Child Support Modification In California Family Law Court
Child support modification is something that can happen in the state of California if the court believes it is required. It is possible to adjust the amount of support ordered at the outset. It can be dropped or elevated based on a variety of criteria related to the child’s needs. The parents also have no influence on when or whether support modification occurs.
The court has the final authority in the matter & will execute the modification if the circumstances (of the non-custodial parent, the custodial parent, or the child) change. The amount of child support is determined using a formula known as the California Child Support Guideline. It’s an equation that determines the amount of child support. There are add-on amounts like visitation travel expenses and other expenses deemed “for the child,” which are considered in the child’s best interests.
Once the amount of support is set, changes in circumstances must be present for the California child support modification to take place. These are determined on a case-by-case basis because there are no set, specific guidelines on how significant any circumstance changes must be to warrant reviewing the case.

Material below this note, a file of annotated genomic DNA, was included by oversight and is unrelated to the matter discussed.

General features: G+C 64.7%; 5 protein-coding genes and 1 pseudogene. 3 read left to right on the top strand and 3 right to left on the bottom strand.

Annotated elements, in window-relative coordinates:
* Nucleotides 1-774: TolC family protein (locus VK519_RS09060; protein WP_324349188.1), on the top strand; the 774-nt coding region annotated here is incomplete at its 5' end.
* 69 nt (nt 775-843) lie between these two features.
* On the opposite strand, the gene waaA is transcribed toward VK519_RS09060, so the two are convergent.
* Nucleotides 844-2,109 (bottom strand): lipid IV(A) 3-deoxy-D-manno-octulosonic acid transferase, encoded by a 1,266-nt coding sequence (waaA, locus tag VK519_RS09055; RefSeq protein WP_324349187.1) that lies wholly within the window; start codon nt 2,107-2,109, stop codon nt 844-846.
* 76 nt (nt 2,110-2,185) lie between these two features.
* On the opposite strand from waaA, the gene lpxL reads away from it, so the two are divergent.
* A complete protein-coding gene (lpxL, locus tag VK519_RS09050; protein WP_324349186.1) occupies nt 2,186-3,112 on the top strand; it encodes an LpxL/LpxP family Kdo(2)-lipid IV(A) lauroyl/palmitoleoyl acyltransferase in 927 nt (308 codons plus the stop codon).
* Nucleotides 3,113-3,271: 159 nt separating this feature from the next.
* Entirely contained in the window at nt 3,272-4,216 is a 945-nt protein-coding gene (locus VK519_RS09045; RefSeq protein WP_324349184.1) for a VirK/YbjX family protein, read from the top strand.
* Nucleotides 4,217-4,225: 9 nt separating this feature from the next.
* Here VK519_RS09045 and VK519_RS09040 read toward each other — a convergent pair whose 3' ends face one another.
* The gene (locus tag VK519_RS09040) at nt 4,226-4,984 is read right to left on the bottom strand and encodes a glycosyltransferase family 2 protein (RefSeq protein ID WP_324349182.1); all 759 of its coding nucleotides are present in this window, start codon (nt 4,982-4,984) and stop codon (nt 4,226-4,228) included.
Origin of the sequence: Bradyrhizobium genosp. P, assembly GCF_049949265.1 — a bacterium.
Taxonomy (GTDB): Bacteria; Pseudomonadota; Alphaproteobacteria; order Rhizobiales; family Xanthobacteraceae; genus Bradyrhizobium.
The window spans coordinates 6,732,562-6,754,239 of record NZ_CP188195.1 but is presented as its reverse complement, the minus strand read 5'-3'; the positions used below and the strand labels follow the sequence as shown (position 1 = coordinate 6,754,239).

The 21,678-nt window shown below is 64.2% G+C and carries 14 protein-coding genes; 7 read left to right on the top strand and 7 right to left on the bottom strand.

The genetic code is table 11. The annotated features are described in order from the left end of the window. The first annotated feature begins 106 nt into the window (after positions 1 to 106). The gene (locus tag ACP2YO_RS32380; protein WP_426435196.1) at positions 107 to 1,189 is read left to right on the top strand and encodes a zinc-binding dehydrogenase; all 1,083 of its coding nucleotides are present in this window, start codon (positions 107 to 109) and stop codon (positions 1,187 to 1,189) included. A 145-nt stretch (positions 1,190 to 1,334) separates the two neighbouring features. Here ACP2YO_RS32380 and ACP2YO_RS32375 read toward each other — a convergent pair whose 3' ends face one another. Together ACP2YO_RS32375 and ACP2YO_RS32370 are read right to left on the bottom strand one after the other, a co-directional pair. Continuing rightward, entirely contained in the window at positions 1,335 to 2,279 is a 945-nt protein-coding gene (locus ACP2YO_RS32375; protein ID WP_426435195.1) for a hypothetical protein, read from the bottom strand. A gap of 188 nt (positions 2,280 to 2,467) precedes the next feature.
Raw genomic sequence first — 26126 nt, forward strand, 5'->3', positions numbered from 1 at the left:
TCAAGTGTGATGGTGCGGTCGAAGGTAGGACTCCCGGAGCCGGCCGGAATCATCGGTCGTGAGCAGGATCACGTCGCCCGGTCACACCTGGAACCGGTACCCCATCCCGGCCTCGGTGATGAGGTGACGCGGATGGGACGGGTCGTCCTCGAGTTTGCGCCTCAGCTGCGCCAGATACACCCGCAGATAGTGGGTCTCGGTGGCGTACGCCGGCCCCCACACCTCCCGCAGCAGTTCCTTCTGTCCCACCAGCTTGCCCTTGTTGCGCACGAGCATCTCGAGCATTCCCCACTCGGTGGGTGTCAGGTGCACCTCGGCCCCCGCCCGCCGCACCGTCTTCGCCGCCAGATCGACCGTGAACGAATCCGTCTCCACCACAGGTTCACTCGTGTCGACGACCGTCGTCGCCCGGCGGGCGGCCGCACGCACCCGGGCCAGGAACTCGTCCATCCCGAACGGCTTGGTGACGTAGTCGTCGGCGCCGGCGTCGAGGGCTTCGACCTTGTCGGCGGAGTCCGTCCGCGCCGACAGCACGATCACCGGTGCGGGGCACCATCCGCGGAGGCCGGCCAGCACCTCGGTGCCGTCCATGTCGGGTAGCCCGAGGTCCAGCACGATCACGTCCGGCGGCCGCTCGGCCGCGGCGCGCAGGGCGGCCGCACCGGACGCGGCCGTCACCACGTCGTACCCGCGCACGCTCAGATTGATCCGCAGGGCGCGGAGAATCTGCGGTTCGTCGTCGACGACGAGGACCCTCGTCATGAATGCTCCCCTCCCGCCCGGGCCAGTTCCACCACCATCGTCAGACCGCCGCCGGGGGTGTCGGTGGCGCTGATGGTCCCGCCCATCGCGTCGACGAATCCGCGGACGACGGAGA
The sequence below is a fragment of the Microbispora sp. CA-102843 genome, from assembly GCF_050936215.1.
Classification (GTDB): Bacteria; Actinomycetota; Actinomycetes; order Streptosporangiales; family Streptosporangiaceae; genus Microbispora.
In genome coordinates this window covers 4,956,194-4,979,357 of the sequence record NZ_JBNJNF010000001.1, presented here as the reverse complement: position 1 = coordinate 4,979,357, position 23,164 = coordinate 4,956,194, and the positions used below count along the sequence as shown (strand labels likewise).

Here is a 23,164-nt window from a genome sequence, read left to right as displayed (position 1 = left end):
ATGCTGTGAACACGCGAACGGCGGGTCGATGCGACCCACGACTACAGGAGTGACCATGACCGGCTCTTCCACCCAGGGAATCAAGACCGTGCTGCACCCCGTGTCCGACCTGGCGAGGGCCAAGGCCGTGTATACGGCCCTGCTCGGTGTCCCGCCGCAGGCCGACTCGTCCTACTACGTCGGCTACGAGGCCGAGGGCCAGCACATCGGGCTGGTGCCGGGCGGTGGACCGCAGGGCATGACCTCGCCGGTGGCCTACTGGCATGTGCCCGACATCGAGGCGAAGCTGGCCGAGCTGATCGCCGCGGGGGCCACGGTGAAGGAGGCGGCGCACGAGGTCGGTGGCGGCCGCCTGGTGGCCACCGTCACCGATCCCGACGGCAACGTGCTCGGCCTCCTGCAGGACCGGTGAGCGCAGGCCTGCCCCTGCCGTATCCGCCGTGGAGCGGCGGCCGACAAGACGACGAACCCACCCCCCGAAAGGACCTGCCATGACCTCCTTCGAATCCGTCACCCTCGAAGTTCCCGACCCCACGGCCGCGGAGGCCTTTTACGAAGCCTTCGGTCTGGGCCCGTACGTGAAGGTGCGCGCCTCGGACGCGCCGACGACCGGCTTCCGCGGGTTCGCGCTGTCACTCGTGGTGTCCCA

The California family law court can also base child support on a parent’s income potential rather than actual income. This sometimes causes a modification in cases where it’s believed the non-custodial parent is attempting to avoid paying child support or by earning below his or her ability. If the ability & potential to work for a certain income is there, the court can base child support on that amount, whether or not the parent is actually earning that income at the time.
There are very obvious cases where child support modification might be called for when the non-custodial parent spends more time with the child or becomes more physically responsible for the child. This could cause a lowering of the support amount since that parent has increased expenses involved with more care for the child, and the custodial parent has fewer expenses because the other parent has the child for more duration.
A non-custodial parent’s ability to pay could change, or the custodial parent’s financial situation could change. Neither of those situations ensures an automatic child support modification, but they are grounds for reviewing the amount to see if modification is necessary.
If the non-custodial parent’s income rises, the chances are that the support amount will rise as well. This is because the court believes that the child has a right to a share of each parent’s standard of living. When that increases for the obligor-the parent who pays support-it should increase for the child, as well.
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